The way of starting a sentence with a verb?

herkin

New Member
Turkish
Hi everyone, I got quite confused recently because of those two different expressions used when we start a sentence with a verb such as;

"To listen actively means you should think about what you are hearing"
"Listening actively means you should think about what you are hearing"

The first sentence is a quote from "KAPLAN TOEFL IBT 2008-2009" exam practicing book while the second was written by me for a comparison.

Every time I encounter this problem, I feel insecure to choose the correct one.So please let me know if there is any important differences between those two sentences above or if either of them is inappropriate for any specific case.

sincere thanks for all your answers
 
  • xqby

    Senior Member
    English (U.S.)
    I'm not very fond of your second sentence. I think the tense of "think" now clashes with "listening."

    "Listening actively means thinking about what you are hearing."

    I don't see any major differences between that and your first sentence; which I used would depend on context.
     

    entangledbank

    Senior Member
    English - South-East England
    There is no significant difference between them. It is common for these two constructions to mean the same thing. This is one such place.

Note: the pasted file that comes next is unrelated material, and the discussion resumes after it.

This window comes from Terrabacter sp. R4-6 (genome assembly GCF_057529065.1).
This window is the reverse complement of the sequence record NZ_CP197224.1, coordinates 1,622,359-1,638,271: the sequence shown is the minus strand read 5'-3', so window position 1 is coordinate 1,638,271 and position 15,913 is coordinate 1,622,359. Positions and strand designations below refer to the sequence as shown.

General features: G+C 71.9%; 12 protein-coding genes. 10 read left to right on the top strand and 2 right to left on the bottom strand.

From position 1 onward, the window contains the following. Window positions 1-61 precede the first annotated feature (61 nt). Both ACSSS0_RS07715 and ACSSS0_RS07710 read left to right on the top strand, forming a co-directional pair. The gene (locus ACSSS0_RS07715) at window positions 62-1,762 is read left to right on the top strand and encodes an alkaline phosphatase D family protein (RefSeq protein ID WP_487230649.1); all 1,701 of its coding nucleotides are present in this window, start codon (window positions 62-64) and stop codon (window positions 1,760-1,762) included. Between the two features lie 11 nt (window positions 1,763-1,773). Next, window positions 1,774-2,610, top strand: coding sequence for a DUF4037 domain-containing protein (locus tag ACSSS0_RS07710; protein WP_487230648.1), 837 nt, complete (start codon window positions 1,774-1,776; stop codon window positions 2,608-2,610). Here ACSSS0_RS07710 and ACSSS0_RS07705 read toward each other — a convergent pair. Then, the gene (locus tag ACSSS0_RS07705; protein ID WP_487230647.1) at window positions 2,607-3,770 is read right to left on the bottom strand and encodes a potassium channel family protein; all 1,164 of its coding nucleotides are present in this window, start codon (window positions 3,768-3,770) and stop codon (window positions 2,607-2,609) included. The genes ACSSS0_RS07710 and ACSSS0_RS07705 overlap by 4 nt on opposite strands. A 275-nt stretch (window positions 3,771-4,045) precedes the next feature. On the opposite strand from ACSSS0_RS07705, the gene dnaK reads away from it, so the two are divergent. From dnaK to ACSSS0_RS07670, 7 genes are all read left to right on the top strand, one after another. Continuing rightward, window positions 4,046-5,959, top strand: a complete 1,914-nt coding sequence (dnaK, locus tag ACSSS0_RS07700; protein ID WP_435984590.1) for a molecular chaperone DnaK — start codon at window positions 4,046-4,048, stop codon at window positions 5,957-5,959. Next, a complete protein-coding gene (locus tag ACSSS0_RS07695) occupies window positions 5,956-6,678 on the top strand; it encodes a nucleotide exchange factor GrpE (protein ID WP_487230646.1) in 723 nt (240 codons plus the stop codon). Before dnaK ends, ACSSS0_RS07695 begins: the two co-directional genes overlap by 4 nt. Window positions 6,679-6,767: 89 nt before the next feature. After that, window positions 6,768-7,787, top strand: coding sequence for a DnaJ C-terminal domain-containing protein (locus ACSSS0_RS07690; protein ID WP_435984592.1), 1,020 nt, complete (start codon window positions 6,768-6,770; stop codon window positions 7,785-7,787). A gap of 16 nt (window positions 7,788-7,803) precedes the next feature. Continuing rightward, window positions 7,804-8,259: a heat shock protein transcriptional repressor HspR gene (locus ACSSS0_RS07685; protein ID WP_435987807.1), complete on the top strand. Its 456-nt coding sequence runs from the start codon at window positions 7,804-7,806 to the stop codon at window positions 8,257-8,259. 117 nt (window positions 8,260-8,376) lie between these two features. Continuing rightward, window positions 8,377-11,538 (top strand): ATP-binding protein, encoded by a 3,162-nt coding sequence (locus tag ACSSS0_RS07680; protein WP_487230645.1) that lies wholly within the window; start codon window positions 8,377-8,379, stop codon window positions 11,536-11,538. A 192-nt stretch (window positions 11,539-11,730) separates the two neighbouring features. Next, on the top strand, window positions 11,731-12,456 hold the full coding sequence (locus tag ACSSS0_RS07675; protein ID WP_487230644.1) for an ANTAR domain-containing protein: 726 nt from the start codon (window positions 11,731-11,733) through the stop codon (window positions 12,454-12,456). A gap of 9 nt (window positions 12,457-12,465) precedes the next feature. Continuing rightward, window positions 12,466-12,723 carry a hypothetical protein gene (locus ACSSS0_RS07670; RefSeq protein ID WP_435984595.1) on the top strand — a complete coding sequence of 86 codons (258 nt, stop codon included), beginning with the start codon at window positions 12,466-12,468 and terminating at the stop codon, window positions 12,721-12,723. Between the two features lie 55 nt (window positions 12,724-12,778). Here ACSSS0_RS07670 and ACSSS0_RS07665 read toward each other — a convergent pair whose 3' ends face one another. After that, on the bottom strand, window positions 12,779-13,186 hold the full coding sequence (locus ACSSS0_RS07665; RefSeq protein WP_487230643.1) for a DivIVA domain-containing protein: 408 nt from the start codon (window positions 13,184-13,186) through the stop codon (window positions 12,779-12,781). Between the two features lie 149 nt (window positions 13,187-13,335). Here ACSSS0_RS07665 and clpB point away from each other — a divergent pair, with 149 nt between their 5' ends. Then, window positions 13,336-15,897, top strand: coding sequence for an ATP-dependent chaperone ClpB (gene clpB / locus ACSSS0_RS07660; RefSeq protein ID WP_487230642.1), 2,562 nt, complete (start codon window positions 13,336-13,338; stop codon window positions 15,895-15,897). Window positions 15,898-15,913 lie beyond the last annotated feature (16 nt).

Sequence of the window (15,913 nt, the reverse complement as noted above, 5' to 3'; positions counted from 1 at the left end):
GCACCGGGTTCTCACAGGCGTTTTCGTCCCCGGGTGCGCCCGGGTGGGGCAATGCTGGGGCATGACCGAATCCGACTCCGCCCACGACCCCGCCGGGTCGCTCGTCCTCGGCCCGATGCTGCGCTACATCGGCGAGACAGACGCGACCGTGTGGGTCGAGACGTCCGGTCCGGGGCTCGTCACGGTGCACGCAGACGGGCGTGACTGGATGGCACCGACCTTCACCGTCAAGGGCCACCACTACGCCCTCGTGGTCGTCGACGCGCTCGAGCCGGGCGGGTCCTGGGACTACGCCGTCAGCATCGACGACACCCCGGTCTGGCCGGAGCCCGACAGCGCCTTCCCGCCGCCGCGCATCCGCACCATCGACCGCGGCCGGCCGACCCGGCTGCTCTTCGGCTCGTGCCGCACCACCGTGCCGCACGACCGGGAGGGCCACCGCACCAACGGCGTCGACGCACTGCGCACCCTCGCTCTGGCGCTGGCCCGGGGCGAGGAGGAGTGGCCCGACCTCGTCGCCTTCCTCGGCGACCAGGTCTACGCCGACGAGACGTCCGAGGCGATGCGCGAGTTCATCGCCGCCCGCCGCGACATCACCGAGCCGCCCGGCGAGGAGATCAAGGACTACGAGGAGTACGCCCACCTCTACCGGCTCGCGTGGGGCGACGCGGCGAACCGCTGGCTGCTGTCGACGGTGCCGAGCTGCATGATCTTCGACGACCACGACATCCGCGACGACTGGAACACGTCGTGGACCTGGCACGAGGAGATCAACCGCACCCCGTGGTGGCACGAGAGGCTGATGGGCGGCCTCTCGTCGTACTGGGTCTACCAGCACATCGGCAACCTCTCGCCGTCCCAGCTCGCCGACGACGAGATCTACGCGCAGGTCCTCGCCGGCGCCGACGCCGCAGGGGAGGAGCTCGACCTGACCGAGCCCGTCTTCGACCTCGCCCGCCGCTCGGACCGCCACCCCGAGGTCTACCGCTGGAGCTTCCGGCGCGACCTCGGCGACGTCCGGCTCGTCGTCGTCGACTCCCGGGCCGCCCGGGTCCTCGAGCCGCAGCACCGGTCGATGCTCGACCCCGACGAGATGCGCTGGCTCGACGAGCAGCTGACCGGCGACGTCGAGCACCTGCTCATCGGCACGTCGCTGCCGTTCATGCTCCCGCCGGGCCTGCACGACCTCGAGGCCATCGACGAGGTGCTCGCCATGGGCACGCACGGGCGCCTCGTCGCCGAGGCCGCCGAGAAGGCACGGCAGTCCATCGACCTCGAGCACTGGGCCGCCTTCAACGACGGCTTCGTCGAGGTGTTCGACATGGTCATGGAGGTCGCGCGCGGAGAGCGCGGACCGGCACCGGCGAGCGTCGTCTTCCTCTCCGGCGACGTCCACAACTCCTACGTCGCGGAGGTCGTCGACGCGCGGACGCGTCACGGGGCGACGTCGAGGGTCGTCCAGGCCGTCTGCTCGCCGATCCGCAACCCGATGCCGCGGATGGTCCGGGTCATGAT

Loob

    Senior Member
    English UK
    Hello herkin - welcome to the forums!

    I agree with xqby and entangledbank that there is no real difference in meaning between the two options.

    I think, though, that we tend to use the infinitive for general philosophical statements and the ING-form for more concrete, down-to-earth statements. So:
    To err is human, to forgive divine
    Making money is hard work.

    I stress that this is a tendency, not a rule:)


    EDIT: I've just remembered this website, which is quite helpful on the choice between gerunds and infinitives:
    3. [...] as subjects or complements, gerunds usually sound more like normal, spoken English, whereas infinitives sound more abstract. In the following sentences, gerunds sound more natural and would be more common in everyday English. Infinitives emphasize the possibility or potential for something and sound more philosophical. If this sounds confusing, just remember that 90% of the time, you will use a gerund as the subject or complement of a sentence.
    Examples:
    • Learning is important. normal subject
    • To learn is important. abstract subject - less common
    • The most important thing is learning. normal complement
    • The most important thing is to learn. abstract complement - less common
     
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